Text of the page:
Tertullian on Marcion

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  1. Bob Hope

    Bob Hope
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    Nov 1, 2012
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    BOOK I

    1. Nothing I have previously written against Marcion is any
    longer my concern. I am embarking upon a new work to replace
    an old one. My first edition, too hurriedly produced, I afterwards
    withdrew, substituting a fuller treatment. This also, before enough
    copies had been made, was stolen from me by a person, at that
    time a Christian but afterwards an apostate, who chanced to have
    copied out some extracts very incorrectly, and shewed them to a
    group of people. Hence the need for correction. The opportunity
    provided by this revision has moved me to make some additions.
    Thus this written work, a third succeeding a second, and instead
    of third from now on the first, needs to begin by reporting the
    demise of the work it supersedes, so that no one may be perplexed
    if in one place or another he comes across varying forms of it.

    The sea called Euxine, or hospitable, is belied by its nature
    and put to ridicule by its name. Even its situation would prevent
    you from reckoning Pontus hospitable: as though ashamed of its
    own barbarism it has set itself at a distance from our more civilized
    waters. Strange tribes inhabit it—if indeed living in a wagon can
    be called inhabiting.1 These have no certain dwelling-place: their
    life is uncouth: their sexual activity is promiscuous, and for the
    most part unhidden even when they hide it: they advertise it by
    hanging a quiver on the yoke of the wagon, so that none may
    inadvertently break in. So little respect have they for their weapons
    of war. They carve up their fathers' corpses along with mutton, to
    gulp down at banquets. If any die in a condition not good for
    eating, their death is a disgrace. Women also have lost the gentle-
    ness, along with the modesty, of their sex. They display their
    breasts, they do their house-work with battle-axes, they prefer
    fighting to matrimonial duty. There is sternness also in the
    climate—never broad daylight, the sun always niggardly, the
    only air they have is fog, the whole year is winter, every wind
    that blows is the north wind. Water becomes water only by heat-
    ing: rivers are no rivers, only ice: mountains are piled high up

    1. 1 On the customs of the Massagetae, Herodotus i. 216.

    with snow: all is torpid, everything stark. Savagery is there the
    only thing warm—such savagery as has provided the theatre
    with tales of Tauric sacrifices, Colchian love-affairs, and Cauca-
    sian crucifixions.

    Even so, the most barbarous and melancholy thing about
    Pontus is that Marcion was born there, more uncouth than
    a Scythian, more unsettled than a Wagon-dweller, more un-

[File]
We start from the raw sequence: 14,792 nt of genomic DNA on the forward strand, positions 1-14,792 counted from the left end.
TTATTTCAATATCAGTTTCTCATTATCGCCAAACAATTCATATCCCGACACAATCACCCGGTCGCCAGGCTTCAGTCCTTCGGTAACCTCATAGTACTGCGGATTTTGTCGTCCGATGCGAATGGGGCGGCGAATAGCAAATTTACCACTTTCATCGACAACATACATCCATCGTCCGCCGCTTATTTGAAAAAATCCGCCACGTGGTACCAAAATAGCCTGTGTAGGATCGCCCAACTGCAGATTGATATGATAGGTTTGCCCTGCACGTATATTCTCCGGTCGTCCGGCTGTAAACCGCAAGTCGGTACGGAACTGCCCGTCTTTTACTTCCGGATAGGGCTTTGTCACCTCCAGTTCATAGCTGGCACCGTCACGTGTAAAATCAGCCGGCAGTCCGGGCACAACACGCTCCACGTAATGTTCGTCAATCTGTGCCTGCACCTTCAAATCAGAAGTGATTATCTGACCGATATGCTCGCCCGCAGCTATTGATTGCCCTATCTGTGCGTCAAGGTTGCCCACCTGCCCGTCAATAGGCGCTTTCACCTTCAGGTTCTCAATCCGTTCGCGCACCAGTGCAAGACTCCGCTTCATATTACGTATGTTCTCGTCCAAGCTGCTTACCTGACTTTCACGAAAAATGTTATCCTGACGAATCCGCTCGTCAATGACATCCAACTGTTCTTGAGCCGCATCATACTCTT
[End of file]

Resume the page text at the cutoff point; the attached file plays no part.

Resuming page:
civilized than a Massagete, with more effrontery than an Amazon,
    darker than fog, colder than winter, more brittle than ice, more
    treacherous than the Danube, more precipitous than Caucasus.
    Evidently so, when by him the true Prometheus, God Almighty,
    is torn to bits with blasphemies. More ill-conducted also is
    Marcion than the wild beasts of that barbarous land: for is any
    beaver more self-castrating than this man who has abolished
    marriage? What Pontic mouse is more corrosive than the man
    who has gnawed away the Gospels? Truly the Euxine has given
    birth to a wild animal more acceptable to philosophers than to
    Christians: that dog-worshipper Diogenes carried a lamp about
    at midday, looking to find a man, whereas Marcion by putting
    out the light of his own faith has lost the God whom once he
    had found.2 His followers cannot deny that his faith at first agreed
    with ours, for his own letter proves it: so that without further ado
    that man can be marked down as a heretic, or 'chooser', who,
    forsaking what had once been, has chosen for himself that which
    previously was not. For that which is of later importation must
    needs be reckoned heresy, precisely because that has to be con-
    sidered truth which was delivered of old and from the beginning.
    But a different work of mine will be found to maintain this thesis
    against heretics, that even without discussion of their doctrines
    they can be proved to be such by this standing rule concerning
    novelty. At present however, seeing that a contest cannot be
    refused—for there is sometimes a danger that frequent recourse
    to the short-cut of that standing rule may be put down to lack
    of confidence—I shall begin by sketching out my opponent's
    doctrine, so that no one may be unaware of this which is to be
    our principal matter of contention.

    1. 2 Sinope, Marcion's birthplace, was a Greek city, founded 756 B.C., and
    therefore far from barbarous. Tertullian may have remembered that certain
    Cimmerians from the north, pursued by Scythians, had settled at Sinope: Hdt.
    iv. 12. Diogenes the Cynic was born there: Diog. Laert. vi. 41.


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